Hearing held on Phoebe, Hospital Authority complaint

A public hearing was held about an injunction by the FTC to postpone the Phoebe-Palmyra merger until an administrative law judge hears the case in September

The U.S. District Court in Albany held a hearing regarding an injunction filed against Phoebe Putney, the Hospital Authority of Albany-Dougherty County and HCA Palmyra Medical Centers by the Federal Trade Commission.

It was a hearing that took nearly ten hours.

The FTC is asking the court to postpone the merger of Phoebe Putney Memorial Hospital and Palmyra Medical Center until a hearing before an administrative law judge in Washington in September. Lawyers for Phoebe, HCA Palmyra and the Hospital Authority all filed motions to dismiss this injunction.

"The Hospital Authority is an instrumentality of state government; as such it is exempt from the antitrust laws which do not apply to it," says Emmet Bondurent who is representing the Hospital Authority.

In their arguments at the hearing, the Federal Trade Commission spent a lot of time saying the Phoebe-Palmyra merger is about one actor.

"This transaction was planned for by Phoebe Putney, conceived of, negotiated by Phoebe Putney and it's to benefit Phoebe Putney," says Ted Hassi with the Federal Trade Commission.

Lawyers with Phoebe Putney and the Hospital Authority say state action immunity should keep them from having to be in court at all.

"If you've got state action immunity, that's the beginning, the middle and the end of the story. The fact that the FTC thinks that this will reduce competition is irrelevant," says Bondurent.

"Phoebe Putney used the Hospital Authority as a rubber stamp, and they had them wave their magic wand of state action over it and now they want to say now it's an act of the state. This transaction is going to harm the consumers of Dougherty County," says Hassi.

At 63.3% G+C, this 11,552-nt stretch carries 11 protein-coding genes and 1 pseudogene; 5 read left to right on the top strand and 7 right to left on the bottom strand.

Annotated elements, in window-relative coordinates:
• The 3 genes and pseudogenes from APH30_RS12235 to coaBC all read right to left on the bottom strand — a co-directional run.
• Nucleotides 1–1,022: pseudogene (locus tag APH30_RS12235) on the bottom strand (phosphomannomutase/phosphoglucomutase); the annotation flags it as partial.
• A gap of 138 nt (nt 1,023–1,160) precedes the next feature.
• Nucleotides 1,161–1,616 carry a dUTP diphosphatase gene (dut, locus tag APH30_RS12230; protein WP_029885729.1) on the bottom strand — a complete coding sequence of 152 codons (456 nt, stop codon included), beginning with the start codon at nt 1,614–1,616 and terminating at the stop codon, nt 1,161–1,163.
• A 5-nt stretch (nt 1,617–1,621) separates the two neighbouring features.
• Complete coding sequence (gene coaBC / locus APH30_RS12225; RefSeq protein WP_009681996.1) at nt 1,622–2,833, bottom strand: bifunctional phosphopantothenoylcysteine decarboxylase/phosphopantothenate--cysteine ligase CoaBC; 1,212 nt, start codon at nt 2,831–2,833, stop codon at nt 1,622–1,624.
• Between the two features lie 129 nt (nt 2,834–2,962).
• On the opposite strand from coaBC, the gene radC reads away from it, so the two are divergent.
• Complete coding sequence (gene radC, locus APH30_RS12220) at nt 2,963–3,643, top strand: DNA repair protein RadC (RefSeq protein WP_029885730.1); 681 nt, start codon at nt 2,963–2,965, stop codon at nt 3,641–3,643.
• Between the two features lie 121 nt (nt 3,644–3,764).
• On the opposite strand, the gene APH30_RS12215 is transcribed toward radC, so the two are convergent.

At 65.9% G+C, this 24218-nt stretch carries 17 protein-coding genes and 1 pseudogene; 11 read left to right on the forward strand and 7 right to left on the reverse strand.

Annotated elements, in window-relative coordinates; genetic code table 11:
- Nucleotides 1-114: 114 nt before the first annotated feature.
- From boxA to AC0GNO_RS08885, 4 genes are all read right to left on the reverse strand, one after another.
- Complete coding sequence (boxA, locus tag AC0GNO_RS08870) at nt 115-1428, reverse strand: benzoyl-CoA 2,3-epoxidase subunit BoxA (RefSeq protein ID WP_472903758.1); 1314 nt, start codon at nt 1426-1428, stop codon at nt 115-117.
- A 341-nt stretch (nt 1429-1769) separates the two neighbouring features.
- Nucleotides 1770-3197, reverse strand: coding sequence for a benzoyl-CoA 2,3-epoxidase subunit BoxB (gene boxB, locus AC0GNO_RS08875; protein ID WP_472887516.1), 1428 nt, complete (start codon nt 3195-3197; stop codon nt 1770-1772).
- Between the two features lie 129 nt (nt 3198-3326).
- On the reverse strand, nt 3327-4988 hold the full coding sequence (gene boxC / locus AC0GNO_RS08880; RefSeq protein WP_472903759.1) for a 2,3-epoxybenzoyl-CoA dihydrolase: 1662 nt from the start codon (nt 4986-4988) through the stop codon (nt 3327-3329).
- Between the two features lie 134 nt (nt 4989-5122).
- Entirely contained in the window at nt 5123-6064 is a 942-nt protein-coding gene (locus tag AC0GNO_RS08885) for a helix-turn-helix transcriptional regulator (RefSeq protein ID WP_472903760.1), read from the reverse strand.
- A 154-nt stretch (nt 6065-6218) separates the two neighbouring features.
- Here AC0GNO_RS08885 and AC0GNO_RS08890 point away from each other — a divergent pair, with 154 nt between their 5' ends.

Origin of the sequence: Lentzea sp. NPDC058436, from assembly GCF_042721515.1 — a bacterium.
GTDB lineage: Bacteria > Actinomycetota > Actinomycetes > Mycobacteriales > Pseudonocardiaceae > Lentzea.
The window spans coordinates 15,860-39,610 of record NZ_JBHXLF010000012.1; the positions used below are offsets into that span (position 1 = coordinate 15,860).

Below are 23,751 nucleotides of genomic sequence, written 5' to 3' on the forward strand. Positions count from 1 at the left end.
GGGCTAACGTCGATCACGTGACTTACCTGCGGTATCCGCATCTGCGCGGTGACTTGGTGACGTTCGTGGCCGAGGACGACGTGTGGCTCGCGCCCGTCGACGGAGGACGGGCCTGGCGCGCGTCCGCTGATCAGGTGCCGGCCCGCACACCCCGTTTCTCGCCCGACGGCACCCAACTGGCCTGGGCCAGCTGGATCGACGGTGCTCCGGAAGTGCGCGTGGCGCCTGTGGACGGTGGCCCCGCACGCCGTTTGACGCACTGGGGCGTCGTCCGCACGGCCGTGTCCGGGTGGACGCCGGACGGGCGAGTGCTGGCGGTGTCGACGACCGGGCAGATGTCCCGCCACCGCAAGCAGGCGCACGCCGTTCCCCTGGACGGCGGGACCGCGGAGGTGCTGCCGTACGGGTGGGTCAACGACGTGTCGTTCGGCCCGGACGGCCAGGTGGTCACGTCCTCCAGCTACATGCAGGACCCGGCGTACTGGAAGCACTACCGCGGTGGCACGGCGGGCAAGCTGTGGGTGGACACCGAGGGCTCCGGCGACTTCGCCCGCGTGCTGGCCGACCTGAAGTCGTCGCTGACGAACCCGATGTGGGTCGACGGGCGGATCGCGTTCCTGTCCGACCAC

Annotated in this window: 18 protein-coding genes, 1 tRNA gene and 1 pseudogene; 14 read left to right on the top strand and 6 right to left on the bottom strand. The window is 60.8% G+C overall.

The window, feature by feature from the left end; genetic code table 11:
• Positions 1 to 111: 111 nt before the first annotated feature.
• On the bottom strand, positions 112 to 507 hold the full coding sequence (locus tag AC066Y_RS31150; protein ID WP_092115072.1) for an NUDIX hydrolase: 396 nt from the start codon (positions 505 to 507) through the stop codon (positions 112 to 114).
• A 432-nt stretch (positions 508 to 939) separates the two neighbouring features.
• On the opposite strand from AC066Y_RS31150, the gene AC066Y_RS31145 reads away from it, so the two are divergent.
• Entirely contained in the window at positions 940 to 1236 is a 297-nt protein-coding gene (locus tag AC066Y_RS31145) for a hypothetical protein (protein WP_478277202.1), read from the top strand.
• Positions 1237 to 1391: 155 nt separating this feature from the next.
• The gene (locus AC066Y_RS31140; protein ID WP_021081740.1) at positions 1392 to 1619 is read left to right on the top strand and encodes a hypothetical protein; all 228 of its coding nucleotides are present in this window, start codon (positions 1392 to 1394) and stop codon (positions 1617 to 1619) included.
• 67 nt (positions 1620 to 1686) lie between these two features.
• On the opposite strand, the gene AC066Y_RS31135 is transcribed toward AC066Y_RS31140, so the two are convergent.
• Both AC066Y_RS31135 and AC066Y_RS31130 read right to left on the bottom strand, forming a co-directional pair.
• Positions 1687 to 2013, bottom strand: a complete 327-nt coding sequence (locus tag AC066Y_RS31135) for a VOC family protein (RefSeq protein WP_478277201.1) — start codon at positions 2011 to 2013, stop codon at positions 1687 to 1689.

Attorneys with the FTC say the Hospital Authority would purchase Palmyra and then lease it to Phoebe Putney. Attorneys representing the defendants say Phoebe Putney Memorial Hospital is a separate entity that wants to lease another separate entity (Palmyra) that is owned by a private party and, therefore, antitrust arguments lose interest.

During the hearing as the FTC discussed how healthcare prices would increase if the merger went through, a representative from the hospital authority stood up and said they were there to discuss public interests and balancing of equity, and that increased costs is not public interest.

"We spent about four or five hours, maybe longer, in the FTC's presentation and the Attorney General's presentation hearing about things that are utterly irrelevant if this is an entity that is an agency of the state," says Bondurent.

"They want to ignore the fact that they can't defend this transaction on the merits. They can't tell you why this transaction will be good because they've got no reason. They've got no basis to say this transaction will benefit the citizens of this county and the surrounding counties. It's going to hurt them, and that's the problem," says Hassi.

According to the FTC, local employers using Phoebe as their health care provider say Palmyra's rates are seven percent lower than the state while Phoebe is 45 percent higher. The FTC says Albany has the most expensive health care costs in Georgia. They say prices will only climb higher if the Phoebe-Palmyra merger occurs because it will eliminate competition.

FTC attorneys also argued that Phoebe Putney's capacity constraints are "illusionary." They say reports show Phoebe Putney Memorial Hospital's occupancy rates are between 40 and 60 percent capacity except at ICU, which FTC officials say are used inefficiently.

FTC attorneys say Phoebe Putney spends millions of dollars on new construction projects but none to increase capacity. They say the hospital did no planning to expand (I.e., saving money in budget).

Attorneys representing the defendants say the FTC could not reach a decision on the merger until April 2012, but the merger deal needs to close by Dec. 31. They say by the FTC not making a quick decision, they are holding their decision past the closing deadline to sway their case in favor of the FTC. The FTC says that the closing date of the merger has changed before and can be altered again.

Judge Louis Sands says he will make a decision on the injunction in two weeks.

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